Shut your eyes and think of somewhere
Somewhere cold and caked in snow Snow Patrol – May 2006
All of winter, and all in one day.
It’s mid-morning on a snowy Thursday, but as troublesome journeys to work might go, I really can’t complain.
Guildford’s white and black night is far behind me, and just a few hours later the snow is screaming past the train as we speed towards Oslo at 200 km/h. No Norwegian dogsled ever made such progress.
Arriving early at my meeting, I’ve a moment to survey the scene.
From the office window, the muffled view stretches out silently into the distance, Oslo peering shyly back at me through the white mist of intermittent wintry showers.
The view down to the railway tracks offers a camera angle perfect for any latterday remake of Anna Karenina, the architecture of this place even more impressive for the white curtain draping all around it. Continue reading →
Science content is a key component of this site, and I may yet return to write that article, but in truth I’ve been struggling with it all week.
As I ran today, my iPod was set on shuffle, taking me to places that I rarely go. And finally it struck me that instead of writing, I should just leave you with this simple message, delivered directly and emotionally by one young singer-songwriter.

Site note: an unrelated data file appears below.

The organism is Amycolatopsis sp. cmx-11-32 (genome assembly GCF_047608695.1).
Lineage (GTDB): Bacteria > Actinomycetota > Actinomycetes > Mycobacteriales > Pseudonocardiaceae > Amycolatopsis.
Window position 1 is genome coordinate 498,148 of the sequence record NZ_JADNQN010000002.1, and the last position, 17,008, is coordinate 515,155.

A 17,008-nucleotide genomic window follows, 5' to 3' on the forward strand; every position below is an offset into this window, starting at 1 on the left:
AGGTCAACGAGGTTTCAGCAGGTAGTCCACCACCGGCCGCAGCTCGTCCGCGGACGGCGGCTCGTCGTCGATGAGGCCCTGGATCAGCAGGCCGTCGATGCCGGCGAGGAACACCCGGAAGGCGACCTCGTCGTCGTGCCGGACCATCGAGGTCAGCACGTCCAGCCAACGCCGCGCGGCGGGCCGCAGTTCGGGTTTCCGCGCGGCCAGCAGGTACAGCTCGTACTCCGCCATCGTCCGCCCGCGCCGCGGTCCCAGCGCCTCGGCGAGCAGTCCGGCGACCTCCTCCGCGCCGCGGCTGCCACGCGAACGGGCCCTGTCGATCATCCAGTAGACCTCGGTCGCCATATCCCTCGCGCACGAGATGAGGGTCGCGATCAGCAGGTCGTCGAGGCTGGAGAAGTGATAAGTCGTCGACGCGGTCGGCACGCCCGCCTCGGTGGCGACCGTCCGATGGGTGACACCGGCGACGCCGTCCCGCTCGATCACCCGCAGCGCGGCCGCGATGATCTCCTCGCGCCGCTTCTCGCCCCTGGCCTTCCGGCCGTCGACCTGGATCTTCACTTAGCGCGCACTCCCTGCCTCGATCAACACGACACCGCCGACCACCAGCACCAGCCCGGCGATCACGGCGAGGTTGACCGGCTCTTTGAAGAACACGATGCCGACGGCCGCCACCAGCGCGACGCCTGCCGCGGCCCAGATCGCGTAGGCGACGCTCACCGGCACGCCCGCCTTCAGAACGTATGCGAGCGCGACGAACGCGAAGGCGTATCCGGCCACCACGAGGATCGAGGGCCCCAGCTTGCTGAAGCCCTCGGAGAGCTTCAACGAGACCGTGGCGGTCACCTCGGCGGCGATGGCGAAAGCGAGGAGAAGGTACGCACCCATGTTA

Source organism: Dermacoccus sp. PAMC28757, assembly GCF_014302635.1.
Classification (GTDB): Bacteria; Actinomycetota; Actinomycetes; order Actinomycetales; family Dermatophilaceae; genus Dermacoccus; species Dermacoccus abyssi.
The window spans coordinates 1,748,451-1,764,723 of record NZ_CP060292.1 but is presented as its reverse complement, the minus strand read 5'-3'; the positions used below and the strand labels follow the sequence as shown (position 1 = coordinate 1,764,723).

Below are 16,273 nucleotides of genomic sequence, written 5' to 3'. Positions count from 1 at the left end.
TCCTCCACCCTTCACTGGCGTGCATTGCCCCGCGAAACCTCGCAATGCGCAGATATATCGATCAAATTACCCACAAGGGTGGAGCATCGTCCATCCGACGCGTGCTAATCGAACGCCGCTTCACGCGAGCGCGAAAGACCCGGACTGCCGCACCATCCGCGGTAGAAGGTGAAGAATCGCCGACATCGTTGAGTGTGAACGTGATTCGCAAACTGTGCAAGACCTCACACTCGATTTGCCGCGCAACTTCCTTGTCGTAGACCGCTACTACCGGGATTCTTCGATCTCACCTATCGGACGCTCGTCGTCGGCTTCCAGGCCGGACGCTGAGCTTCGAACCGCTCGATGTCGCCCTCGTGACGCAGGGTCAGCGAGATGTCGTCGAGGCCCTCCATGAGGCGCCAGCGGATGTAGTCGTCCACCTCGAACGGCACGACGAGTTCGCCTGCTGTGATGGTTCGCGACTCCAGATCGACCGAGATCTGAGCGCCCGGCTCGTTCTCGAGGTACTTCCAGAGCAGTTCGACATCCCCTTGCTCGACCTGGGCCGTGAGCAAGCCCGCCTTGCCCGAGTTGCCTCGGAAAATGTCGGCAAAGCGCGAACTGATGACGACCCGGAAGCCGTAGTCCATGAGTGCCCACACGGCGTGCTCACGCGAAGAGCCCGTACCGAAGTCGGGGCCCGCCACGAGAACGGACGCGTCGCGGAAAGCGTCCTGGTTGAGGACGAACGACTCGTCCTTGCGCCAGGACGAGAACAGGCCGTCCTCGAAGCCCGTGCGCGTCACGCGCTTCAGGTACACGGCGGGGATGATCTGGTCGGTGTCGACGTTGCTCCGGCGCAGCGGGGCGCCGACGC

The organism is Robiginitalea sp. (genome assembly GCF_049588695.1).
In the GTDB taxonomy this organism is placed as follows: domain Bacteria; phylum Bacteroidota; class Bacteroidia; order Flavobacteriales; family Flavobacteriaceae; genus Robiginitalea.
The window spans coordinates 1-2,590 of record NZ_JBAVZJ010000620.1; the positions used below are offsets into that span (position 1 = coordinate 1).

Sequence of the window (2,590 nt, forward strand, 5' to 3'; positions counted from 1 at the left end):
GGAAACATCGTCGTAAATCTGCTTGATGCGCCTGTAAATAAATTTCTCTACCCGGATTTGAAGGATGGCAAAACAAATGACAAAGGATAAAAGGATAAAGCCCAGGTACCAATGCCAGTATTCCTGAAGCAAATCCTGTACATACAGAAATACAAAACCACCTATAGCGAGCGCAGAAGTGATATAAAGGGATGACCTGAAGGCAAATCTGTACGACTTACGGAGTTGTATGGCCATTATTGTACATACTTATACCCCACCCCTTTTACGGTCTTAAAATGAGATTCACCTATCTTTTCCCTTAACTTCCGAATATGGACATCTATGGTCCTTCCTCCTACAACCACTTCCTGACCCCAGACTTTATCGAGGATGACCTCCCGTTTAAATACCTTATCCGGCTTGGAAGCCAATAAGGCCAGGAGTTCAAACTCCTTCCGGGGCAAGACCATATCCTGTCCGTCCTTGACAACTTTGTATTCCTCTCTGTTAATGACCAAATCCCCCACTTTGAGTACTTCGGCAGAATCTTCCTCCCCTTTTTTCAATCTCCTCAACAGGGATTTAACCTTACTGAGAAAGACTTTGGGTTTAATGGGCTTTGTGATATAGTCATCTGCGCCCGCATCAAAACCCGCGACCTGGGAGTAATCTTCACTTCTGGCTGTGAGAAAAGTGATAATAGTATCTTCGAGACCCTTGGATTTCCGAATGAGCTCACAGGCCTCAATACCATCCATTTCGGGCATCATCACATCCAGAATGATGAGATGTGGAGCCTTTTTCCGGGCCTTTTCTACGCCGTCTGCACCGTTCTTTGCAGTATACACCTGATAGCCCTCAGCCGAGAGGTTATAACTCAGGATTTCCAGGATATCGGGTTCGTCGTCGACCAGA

It sounds like a conversation on the environment, from my daughter’s generation to mine.
I don’t want to change the world
I’m not looking for a new England
Are you looking for another girl ?
Billy Bragg, July 1983; Kirsty MacColl, December 1984
It might seem a stretch to link political activist and singer Billy Bragg with the new leader of the Conservative Party, but both featured in the news this week.
Billy received a write-up in The Observer for his new book on English patriotism – a decidedly risky concept within the social landscape of modern Britain, fitting entirely comfortably neither on the terraces of Upton Park nor on the East London streets of Bragg’s childhood home in nearby Barking.
And David Cameron was everywhere it seemed, following his début at the Tory Party Conference, where he made that speech – a decidedly risky exercise within the political landscape of the right, fitting entirely convincingly neither in the Conservative Party conference hall nor in the white middle-class streets of Bournemouth which surrounded it. Continue reading →
It’s hot here at night, lonely, black and quiet
On a hot summer night Billy Idol – July 1982
The changes to our weather patterns over the last few years have been gradual, but they really don’t seem that subtle any more. More than anything, there’s a certainty about our summers now which belies all those clichés about the weather in this country.
You only have to look at those once green lawns and fields, all uniformly browned and bleached for weeks now, to realise that southern England has become just another segment of the Mediterranean for a month or two every year. Continue reading →